Also, like insurance plan deductibles, home warranty service fees discourage frivolous claims. If customers must pay even a modest fee, they are less inclined to request service for some minor or inconsequential problem that a warranty may not even cover anyway. This means customers file claims only when necessary, which brings down overall business costs for warranty providers, and this in turn leads to lower premiums for policy holders.

What Other Costs Are Associated With a Home Warranty?

The primary home warranty expenses are the monthly or yearly premium and the deductible, or service fee. There may be a small fee associated with canceling a plan, but reputable home warranty providers will not surprise their customers with hidden fees. The specifics of your coverage, however, could lead to you paying for additional repair services out of pocket.

It is not uncommon for a home warranty plan to have a coverage limit. This is a cap on the amount the provider will spend on appliance repair and replacement costs within a given timeframe. Imagine, for example, that your refrigerator breaks down. It cannot be fixed, and you need to replace your appliance with a new unit that costs $2,000. If your warranty plan has a coverage limit of $1,500, then you are responsible for the $500 difference.

Also consider that some companies limit the number of claims a customer can make in a year. If you hit your claim limit but encounter another appliance breakdown, you will have to personally schedule and pay for service.

Are Home Warranty Costs Tax-Deductible?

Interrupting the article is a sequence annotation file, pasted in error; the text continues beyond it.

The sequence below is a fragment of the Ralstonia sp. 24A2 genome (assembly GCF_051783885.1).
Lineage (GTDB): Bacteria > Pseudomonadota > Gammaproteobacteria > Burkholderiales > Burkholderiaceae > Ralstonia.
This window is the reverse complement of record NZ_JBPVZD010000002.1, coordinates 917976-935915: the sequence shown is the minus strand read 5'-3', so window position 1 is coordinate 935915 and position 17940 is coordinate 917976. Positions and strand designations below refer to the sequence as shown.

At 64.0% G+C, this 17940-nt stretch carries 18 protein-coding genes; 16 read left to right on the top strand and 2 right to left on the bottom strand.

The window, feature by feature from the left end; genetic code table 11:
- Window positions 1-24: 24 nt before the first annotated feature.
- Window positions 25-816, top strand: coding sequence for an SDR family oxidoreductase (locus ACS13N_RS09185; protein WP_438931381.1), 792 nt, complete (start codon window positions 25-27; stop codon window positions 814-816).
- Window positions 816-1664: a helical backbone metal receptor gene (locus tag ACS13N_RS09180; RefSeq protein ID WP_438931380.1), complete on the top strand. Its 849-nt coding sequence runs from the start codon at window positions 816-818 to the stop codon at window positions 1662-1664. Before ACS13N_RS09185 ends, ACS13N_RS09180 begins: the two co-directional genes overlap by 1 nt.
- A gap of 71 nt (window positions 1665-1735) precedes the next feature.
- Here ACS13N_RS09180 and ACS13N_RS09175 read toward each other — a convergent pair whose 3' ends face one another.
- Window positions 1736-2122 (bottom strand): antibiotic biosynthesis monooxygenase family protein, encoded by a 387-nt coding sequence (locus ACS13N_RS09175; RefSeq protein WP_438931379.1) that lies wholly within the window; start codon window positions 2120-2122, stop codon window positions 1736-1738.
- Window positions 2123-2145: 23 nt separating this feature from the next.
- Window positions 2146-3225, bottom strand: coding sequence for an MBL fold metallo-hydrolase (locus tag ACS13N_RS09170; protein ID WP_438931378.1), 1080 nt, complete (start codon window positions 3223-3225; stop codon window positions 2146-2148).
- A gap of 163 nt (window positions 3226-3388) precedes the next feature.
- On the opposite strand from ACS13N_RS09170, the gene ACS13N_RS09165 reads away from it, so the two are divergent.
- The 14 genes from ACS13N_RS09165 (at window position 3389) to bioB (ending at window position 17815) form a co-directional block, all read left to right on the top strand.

Now we have a handle on all the costs that go into a home warranty, from the premium to the home warranty deductible. Taxes, unfortunately, do not usually allow for you to deduct these expenses. Home insurance expenses are not tax-deductible, and neither are home warranty expenses. There are two potential exceptions.

If you use part of your home as a home office, you may be able to argue that your warranty costs are a business expense. You can compare the square footage of your office space to that of your entire home and deduct this same percentage of your warranty and insurance expenses.

Also, if you rent out a property that you do not reside in, you may be able to write off the warranty and insurance costs associated with that

Final Recommendations

While many home warranty plans follow a similar model, there can be significant variation in coverage and costs across companies and plans. Details also vary from state to state. If you are shopping for a warranty, research several providers to compare costs and services. Review sample contracts and request that offers or guarantees be provided in writing. For more information on the specifics of Liberty Home Guard’s plans, call (866)-450-0543.